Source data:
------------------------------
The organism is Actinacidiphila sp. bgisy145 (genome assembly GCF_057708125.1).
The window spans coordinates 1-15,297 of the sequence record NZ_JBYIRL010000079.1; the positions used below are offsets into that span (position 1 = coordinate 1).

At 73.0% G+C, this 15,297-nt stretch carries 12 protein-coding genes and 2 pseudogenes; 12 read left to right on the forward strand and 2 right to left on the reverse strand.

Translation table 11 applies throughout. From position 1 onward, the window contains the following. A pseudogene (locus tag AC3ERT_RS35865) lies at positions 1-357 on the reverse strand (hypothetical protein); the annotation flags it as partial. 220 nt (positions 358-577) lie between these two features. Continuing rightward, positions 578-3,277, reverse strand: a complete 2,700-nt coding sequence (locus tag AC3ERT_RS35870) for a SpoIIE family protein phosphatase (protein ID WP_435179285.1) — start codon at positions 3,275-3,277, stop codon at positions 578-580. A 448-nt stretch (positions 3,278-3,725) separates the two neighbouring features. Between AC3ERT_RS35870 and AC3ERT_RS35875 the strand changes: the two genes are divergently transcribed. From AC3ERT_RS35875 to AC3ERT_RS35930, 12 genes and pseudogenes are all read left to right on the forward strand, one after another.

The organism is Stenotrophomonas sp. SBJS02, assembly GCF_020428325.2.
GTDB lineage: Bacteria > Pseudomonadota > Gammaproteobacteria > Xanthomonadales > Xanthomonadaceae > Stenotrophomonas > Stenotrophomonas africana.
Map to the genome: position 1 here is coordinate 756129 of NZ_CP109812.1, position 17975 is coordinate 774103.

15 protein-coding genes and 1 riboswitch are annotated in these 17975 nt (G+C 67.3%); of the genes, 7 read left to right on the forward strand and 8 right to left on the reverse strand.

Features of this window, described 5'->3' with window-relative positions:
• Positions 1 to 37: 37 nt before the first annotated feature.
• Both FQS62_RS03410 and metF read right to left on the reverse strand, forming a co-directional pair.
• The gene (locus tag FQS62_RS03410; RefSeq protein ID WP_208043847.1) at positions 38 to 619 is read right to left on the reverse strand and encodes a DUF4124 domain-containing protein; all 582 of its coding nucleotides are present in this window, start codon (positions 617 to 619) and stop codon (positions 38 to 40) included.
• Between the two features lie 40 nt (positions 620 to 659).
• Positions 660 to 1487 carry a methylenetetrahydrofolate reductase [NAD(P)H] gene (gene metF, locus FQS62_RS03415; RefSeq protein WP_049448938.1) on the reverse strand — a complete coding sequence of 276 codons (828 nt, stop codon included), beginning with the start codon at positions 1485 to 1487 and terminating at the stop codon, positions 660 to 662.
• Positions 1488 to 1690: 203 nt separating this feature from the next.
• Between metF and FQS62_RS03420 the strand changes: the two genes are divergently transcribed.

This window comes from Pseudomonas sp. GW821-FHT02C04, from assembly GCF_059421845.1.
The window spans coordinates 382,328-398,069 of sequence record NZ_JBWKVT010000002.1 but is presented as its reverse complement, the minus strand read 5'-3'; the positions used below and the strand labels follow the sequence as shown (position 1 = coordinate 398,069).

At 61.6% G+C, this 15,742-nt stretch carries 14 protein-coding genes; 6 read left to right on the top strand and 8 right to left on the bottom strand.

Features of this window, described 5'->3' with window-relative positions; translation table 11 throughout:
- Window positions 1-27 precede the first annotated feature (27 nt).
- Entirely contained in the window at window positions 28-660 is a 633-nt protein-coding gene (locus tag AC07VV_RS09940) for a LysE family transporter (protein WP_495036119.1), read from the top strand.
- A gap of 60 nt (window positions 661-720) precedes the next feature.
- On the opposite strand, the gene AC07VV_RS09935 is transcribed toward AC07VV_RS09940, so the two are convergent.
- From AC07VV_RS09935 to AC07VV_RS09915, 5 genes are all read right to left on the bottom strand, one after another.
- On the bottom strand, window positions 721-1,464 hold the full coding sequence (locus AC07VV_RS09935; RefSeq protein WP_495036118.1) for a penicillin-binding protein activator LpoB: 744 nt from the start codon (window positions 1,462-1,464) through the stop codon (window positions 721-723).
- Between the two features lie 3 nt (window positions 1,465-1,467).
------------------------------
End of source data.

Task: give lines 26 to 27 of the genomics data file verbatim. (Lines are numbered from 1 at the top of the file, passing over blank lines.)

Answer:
- On the bottom strand, window positions 721-1,464 hold the full coding sequence (locus AC07VV_RS09935; RefSeq protein WP_495036118.1) for a penicillin-binding protein activator LpoB: 744 nt from the start codon (window positions 1,462-1,464) through the stop codon (window positions 721-723).
- Between the two features lie 3 nt (window positions 1,465-1,467).